The news that the death toll as a result of protests that have been ongoing in Iraq for longer than a month has risen to 319 killed and 15,000 wounded was met with relative silence outside Iraq and exasperated fury inside the country.
While Amnesty International has termed these extrajudicial slayings of protesters as “nothing short of a bloodbath,” very little has been offered by the international community apart from lacklustre efforts at laughable mediation from the United Nations.
After all, what is there to mediate between a people calling for their democratic rights and a political and military elite who want to ensure those rights are crushed into the dust? Instead, what is required is for the international community to pressure the Iraqi regime to simply stop butchering its own people.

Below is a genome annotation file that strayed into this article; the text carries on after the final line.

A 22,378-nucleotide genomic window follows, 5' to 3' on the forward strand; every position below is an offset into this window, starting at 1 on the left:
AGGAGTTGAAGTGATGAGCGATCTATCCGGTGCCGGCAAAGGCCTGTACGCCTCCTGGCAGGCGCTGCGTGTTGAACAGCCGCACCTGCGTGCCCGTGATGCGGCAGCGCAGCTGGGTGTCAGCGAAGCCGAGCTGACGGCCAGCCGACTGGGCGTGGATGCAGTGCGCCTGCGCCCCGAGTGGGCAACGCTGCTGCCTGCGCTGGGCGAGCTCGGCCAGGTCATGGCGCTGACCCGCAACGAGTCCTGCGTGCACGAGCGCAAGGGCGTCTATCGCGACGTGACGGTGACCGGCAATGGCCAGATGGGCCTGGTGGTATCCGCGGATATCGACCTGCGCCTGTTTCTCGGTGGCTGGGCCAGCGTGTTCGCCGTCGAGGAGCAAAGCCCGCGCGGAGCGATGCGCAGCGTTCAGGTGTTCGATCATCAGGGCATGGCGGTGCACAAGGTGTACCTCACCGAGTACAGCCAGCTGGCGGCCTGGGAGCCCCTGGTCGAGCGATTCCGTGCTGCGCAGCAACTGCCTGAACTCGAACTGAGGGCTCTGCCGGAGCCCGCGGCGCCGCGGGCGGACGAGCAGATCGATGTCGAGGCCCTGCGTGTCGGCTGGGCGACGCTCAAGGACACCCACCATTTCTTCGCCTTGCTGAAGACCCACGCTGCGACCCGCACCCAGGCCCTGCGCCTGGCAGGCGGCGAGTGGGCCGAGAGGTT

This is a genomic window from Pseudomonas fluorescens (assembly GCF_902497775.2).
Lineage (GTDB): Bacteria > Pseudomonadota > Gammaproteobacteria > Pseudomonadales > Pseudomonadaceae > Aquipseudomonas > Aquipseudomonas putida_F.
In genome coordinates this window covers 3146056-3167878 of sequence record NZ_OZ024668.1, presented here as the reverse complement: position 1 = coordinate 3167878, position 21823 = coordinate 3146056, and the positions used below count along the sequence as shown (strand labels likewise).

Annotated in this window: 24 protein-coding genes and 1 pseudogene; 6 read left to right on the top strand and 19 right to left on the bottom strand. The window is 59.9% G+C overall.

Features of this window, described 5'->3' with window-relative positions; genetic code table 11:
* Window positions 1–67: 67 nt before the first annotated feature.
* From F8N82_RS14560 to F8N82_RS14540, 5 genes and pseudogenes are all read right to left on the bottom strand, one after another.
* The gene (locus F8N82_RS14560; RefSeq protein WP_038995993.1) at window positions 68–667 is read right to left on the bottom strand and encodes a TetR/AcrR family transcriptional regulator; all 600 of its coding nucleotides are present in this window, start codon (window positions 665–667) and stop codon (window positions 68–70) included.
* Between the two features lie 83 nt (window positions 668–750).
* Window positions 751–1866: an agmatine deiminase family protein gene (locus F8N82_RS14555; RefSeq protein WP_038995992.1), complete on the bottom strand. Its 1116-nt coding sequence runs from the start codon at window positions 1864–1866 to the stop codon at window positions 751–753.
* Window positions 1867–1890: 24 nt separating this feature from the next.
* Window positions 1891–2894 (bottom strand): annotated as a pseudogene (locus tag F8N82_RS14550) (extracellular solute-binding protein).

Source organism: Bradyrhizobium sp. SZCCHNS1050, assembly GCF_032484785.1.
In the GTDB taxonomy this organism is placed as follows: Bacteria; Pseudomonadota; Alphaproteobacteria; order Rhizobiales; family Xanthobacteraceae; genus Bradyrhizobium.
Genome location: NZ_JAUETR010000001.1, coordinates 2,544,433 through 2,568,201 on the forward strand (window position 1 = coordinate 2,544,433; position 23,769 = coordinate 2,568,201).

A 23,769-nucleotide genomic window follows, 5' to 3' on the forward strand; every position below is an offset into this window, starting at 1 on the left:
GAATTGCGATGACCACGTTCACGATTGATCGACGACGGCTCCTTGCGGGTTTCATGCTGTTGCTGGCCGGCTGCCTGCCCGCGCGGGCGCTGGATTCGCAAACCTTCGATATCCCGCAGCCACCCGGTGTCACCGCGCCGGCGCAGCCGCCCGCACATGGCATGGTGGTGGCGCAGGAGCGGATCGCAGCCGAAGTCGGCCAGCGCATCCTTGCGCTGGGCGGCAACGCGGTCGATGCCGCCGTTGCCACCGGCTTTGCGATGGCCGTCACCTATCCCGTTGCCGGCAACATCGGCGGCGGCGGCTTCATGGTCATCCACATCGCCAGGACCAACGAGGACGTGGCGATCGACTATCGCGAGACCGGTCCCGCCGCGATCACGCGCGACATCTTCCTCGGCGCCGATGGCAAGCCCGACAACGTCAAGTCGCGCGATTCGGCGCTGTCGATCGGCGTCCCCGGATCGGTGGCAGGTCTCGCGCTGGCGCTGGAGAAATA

UN mediation won’t resolve crisis
In signs of desperation, even Grand Ayatollah Ali Sistani, Shia Islam’s highest religious authority, has held meetings with the United Nations Assistance Mission to Iraq (UNAMI). This is noteworthy, as Sistani rarely meets with anyone and prefers to deal with both his followers and dignitaries through his representatives.
It is also noteworthy in that UNAMI preferred to meet with Sistani rather than government representatives, and likely because Iran’s Islamic Revolutionary Guard Corps (IRGC) Qods Force commander, Qassem Soleimani, had already whipped parliament into getting behind the government of Prime Minister Adil Abdul Mahdi.